In the United States’ recent history, republican administrations have not been the best friends of the environment, but that was not always the case. Decades ago the quality of the ecosystem was much less of a partisan issue, recognized as a necessity for all citizens, and it was actually President Richard Nixon that proposed the Environmental Protection Agency. The EPA was established shortly thereafter on December 2, 1970, yet. Since its inception the agency has done a lot to protect many aspects of our environment from waste and pollution, including the air we breathe, under the Clean Air Act, signed into law the same year. But it wasn’t until January 2, 2011, that the EPA first began regulating Greenhouse Gasses (GHG).
The road to our new protections was a long and hard fought one, at first fought against the EPA itself. On October 20, 1999 the International Center for Technology Assessment petitioned the EPA to regulate greenhouse gases emitted by new motor vehicles in order to reduce the effects of global warming. The agency, however initially declined to take action on the petition, claiming not to have the authority to act on climate change, as the issue did not fall under its traditional powers to regulate emissions directly harmful to humans.
Furthermore the agency went on to explain that even if it were within their power to act on the petition they would not do so, for two reasons: the first being that to do so would not be effective in combatting global warming. The second, and more troubling reason, was that such action would go against the Bush administration’s policies, which aimed at further investigation into the legitimacy of the climate change issue and its causes, as well as encouraging efforts by private parties such as voluntary reductions and technological advances.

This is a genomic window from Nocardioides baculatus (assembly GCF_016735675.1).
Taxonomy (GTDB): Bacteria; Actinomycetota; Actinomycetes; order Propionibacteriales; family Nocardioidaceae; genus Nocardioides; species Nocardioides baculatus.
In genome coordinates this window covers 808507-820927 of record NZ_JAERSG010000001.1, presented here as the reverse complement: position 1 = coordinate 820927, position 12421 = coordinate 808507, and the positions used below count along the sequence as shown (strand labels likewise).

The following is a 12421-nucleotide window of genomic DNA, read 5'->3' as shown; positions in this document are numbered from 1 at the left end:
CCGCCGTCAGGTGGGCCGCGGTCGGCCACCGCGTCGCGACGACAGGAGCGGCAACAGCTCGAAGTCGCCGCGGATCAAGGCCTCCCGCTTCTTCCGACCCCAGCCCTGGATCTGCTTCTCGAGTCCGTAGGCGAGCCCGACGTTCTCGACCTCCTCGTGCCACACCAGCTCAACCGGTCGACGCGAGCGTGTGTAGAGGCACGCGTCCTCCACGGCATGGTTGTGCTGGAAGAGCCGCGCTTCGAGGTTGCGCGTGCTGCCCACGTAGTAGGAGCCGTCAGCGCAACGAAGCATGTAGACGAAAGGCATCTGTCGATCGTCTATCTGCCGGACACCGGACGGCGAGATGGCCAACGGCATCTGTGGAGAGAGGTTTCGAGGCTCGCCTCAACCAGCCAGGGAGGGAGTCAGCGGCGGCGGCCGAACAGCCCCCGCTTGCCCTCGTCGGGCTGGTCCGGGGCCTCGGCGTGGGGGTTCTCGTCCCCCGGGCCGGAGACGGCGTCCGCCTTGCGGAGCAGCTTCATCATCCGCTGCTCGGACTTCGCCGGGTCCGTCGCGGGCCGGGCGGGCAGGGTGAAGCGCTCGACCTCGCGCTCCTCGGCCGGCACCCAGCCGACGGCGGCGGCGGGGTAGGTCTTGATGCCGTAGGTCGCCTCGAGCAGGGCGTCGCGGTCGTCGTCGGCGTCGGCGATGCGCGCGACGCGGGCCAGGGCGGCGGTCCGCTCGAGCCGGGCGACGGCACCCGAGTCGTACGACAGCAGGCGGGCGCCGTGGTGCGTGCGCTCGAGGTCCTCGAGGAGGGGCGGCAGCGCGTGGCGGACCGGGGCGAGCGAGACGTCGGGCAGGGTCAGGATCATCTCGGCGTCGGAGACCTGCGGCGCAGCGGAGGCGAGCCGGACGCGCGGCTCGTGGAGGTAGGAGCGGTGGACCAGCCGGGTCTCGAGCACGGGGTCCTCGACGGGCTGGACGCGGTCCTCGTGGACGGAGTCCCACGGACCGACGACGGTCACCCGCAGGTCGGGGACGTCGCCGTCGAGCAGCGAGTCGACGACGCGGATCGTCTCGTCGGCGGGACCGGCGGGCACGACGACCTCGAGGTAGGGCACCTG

On April 2, 2007, the Supreme Court found, in Massachusetts v. EPA, 549 U.S. 497 (2007), that GHGs, are air pollutants covered by the CAA. The Court found that the “EPA was required to determine whether or not emissions of GHGs from new motor vehicles cause or contribute to air pollution which may reasonably be anticipated to endanger public health or welfare.” So under pressure from the courts the agency began the investigative process they had been putting off for nearly a decade.
Almost exactly two years later, in April 2009 under the new democratic presidential administration, the EPA proposed a finding that greenhouse gasses do in fact contribute to air pollution that may threaten public health. In early December of that year the Administrator signed two findings on GHG, under section 202 of the CAA: “Endangerment Finding: The Administrator found that the current and projected atmospheric concentrations of the six, key, well-mixed GHGs— Carbon dioxide, Methane, Nitrus Oxide, Hydro fluorocarbons, Per fluorocarbons, and Sulfur hexafluoride –threaten the public health and welfare of current and future generations.